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6 Practical Ways to Create an Accountability Culture in a Company

6 Practical Ways to Create an Accountability Culture in a Company

Accountability is an odd concept. It has been defined as having the responsibility and authority to act and fully accept the natural and logical consequences for the results of those actions. Personal accountability is an admirable trait, one that everyone should strive to attain. But as a leader, or even as a high-functioning member of a team, it is essential to create an accountability culture for individuals and the group as a whole.

While some may attach a negative air to the word accountability, research indicates that holding people accountable for their results has very positive effects: greater accuracy of work, better response to role obligations, more vigilant problem solving, better decision making, more cooperation with co-workers, and higher team satisfaction.

At its foundation, the tips for creating an accountability culture are S.I.M.P.L.E.:

  • Set expectations
  • Invite commitment
  • Measure progress
  • Provide feedback
  • Link to consequences
  • Evaluate effectiveness

But as it goes with all foundations, there must be a firm structure added in addition to having a complete building. Here are several additional tips to help build an accountability culture in a company:

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Set expectations

It is important to set firm, clear, and concise expectations for any group. Accountability will not grow where team members are unsure of the group’s purpose and vision. Teams need to know what is expected of them before they in turn can be expected to be held accountable.

You can set expectations by:

  • Clearly communicating the team’s mission and vision.
  • Emphasizing the urgency and importance of whatever task you have assigned.
  • Laying out the standards that will be upheld throughout the process. Be specific regarding end results, time frames, and expected levels of effort.
  • Clearly and explicitly defining each member’s role and responsibilities.

The clearer initial goals and expectations are, the less time will be spent arguing when someone is held accountable because of ambiguous initial goals.

Invite Commitment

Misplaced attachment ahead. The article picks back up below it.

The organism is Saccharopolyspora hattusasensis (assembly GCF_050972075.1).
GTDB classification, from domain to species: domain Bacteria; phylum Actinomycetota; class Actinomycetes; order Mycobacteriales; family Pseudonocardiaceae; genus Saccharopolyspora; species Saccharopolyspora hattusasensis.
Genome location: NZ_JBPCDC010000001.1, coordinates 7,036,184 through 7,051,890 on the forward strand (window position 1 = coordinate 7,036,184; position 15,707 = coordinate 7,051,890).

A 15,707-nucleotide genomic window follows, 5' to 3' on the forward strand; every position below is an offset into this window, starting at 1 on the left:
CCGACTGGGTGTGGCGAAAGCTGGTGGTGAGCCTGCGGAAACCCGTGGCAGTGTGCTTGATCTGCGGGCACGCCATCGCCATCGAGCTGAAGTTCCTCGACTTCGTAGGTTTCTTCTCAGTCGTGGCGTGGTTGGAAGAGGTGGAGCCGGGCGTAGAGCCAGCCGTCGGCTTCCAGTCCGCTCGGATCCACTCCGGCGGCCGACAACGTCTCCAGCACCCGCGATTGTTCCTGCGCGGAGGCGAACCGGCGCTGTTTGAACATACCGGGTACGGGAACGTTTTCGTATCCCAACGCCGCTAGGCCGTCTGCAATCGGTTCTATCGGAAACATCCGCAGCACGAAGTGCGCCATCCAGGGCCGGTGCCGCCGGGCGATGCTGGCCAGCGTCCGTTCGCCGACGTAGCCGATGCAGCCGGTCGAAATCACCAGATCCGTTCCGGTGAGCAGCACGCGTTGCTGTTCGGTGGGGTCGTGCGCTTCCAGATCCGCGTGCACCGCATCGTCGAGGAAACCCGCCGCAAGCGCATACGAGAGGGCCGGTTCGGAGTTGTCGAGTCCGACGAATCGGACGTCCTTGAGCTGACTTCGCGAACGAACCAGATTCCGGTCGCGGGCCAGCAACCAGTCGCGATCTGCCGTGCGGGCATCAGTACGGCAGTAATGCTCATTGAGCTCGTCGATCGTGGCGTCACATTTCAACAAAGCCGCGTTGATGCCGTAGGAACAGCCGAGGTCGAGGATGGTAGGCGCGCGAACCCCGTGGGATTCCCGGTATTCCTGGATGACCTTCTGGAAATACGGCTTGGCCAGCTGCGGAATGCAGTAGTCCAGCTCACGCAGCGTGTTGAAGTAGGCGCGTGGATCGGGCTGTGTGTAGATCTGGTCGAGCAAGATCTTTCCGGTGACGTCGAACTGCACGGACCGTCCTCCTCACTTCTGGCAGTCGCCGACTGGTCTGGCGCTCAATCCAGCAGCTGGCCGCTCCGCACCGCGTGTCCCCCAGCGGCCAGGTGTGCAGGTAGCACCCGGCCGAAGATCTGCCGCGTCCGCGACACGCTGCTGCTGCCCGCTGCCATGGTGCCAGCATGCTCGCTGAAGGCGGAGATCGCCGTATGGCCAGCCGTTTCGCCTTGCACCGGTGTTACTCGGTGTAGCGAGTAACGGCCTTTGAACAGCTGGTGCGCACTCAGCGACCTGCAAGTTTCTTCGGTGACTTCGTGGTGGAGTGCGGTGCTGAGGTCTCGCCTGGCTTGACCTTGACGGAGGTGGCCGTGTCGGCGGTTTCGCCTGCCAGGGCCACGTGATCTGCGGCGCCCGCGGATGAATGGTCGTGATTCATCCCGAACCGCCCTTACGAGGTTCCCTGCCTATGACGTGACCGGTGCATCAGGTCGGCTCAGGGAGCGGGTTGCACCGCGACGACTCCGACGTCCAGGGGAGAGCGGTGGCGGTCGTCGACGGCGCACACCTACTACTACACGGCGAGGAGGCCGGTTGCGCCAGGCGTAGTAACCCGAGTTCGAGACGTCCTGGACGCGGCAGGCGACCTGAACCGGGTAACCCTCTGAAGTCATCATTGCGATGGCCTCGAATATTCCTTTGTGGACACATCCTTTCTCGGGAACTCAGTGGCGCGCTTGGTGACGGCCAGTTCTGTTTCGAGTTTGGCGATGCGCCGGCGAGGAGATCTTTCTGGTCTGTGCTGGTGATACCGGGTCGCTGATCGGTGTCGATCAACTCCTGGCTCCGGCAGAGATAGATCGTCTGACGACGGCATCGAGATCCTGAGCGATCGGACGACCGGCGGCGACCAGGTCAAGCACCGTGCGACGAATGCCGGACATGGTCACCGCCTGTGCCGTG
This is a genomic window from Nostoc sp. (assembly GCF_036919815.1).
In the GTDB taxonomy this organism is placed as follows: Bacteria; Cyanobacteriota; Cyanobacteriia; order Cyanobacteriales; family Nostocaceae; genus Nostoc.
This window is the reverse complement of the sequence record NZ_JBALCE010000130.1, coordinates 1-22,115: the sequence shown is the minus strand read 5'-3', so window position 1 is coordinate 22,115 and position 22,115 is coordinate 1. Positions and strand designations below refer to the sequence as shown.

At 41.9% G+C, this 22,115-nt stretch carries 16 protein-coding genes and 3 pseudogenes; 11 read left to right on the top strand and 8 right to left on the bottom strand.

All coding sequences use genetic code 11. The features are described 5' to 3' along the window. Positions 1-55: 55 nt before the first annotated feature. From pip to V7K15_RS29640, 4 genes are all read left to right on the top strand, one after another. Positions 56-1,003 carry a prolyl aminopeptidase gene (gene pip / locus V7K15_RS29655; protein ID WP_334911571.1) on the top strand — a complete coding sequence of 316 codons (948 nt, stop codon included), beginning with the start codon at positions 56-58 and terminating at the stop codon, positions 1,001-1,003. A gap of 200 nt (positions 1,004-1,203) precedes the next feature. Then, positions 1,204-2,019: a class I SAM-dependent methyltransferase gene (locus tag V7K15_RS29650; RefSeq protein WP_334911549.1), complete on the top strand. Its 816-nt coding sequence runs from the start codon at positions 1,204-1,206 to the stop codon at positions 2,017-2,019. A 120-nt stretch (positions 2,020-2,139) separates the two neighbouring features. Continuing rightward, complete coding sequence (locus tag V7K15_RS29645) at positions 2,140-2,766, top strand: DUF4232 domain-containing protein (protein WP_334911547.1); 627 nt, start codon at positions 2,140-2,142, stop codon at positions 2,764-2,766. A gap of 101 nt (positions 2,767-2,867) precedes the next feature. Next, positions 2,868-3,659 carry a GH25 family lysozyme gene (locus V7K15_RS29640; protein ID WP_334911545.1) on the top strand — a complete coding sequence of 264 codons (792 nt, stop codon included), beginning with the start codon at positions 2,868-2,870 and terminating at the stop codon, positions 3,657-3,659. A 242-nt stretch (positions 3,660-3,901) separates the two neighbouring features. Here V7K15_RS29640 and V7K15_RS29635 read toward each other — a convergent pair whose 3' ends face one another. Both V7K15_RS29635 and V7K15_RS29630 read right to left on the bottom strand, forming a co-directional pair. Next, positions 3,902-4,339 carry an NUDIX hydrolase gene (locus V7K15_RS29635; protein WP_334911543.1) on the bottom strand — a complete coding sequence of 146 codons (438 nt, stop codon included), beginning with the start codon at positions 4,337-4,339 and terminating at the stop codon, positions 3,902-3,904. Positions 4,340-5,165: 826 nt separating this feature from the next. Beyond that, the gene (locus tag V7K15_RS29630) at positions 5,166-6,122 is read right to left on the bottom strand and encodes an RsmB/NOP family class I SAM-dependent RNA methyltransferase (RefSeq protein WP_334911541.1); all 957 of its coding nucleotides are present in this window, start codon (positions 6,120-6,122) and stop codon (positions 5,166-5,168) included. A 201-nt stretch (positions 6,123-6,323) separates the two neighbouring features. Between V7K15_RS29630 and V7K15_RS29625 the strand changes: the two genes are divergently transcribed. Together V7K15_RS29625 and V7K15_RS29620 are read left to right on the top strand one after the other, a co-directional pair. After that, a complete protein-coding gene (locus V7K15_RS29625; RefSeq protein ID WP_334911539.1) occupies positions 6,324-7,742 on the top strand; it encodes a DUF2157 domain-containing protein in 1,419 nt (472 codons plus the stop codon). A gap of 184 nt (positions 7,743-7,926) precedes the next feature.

Although you may make these initial conditions and goals clear, it is important to have the team members commit to these standards and expectations. Work with your team to make sure that everyone commits to their role, understanding how it will benefit both the individual and the team. Be sure to put it in writing, too. This will give the commitment a physical representation that cannot be debated.

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Accountability grows when this connection is made, and is enhanced when other people are aware of the commitment. Team members are further motivated to accomplish their tasks and will more readily welcome you holding them accountable for their actions or lack thereof.

Measure progress

Measure the progress of team members in alignment with the goals and expectations set out at the beginning. Goals can only be measured when they are quantified. Compare the measured results to the goals to find out where team members need the most improvement.

Provide feedback

After setting clear expectations, committing to set goals, and measuring progress, it is important to provide feedback to team members so that there can be improvement towards the goal. When creating an accountability culture in a company, make sure that the feedback that you do give highlights both the positive things that the team member has done and the areas where they can improve.

There are several methods of providing feedback that you can research. One example is the Rose, Bud, Thorn method.

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No matter which method you may prefer to use, here are some tips to give the best feedback possible:

  • Talk about the work and behavior, not the person.
  • Work with your team member to improve the situation.
  • Don’t harp.

Link to consequences

Not all people are driven by internal motivating factors. It is important to emphasize the link to consequences, whether as a ‘whip’ behind the team members to drive them forward, or as a carrot for them to chase. As a leader, it is key to assess and realize which type of motivation different people may need.

Evaluate effectiveness

Not all methods of operation are effective! Waiting until the end of the process or project to evaluate the effectiveness can severely hamper the potential of you as an individual or your team as a whole. Step aside and assess the plan and the participating team members. Evaluate the effectiveness of each component, good and bad, in relation to the goal and mission.